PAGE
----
Like so many, I did not think the ensuing fracas to be important, interesting, or worth investigating. The usual suspects either accused the FAQ to be a promotion of the gay lifestyle or defended the FAQ as fact based, evidence based writing. It sounded like another episode in the ongoing culture war between vocal liberals and conservatives suddenly finding their voice in a post-Papalee, internet-enabled Singapore.

Yes, having the national health body write up an entire FAQ on homosexuality is a milestone for conservative Singapore. Just that this is the wrong milestone.

Imperial overreach explained

"Trust me, I'm a doctor"

A cursory examination of the controversy and outcry against the Health Promotion Board's FAQ reveals three sets of interrelated questions or accusations, which I summarise here:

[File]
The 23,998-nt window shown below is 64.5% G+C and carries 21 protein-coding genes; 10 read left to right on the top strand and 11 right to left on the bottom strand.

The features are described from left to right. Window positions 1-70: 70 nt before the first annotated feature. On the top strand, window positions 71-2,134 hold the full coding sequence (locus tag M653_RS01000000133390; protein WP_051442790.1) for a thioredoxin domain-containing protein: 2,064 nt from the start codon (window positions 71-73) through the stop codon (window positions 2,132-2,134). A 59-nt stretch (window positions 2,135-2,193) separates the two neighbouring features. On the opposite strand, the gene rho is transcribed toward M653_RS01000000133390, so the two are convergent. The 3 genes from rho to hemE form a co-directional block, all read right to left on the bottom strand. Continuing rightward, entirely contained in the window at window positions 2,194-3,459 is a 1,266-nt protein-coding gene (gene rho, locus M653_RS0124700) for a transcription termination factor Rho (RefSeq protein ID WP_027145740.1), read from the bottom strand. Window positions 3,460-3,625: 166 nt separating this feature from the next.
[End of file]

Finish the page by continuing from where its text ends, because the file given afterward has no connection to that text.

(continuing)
Does the FAQ highlight LGBT health issues or is it promote an LGBT social reformist agenda?
Is the HPB reaching out to LGBTs as a health board or is the HPB reaching out to mainstream society on behalf of the gay agenda?
Should the HPB be an advocate for health, an advocate for LGBTs, or an advocate for the moral majority?

We identify the public disquiet as a backlash against the HPB's imperial overreach. That is, the HPB appears to have exceeded its mandate as a health advisory board and ventured beyond their core competency in health and medicine in their advisory. This is no small matter: a public organ that is seen to promote the agenda of any one faction of the populace (liberal, conservative, or radical) will lose the trust of the entire populace, and lose its credibility and effective ability to serve the public.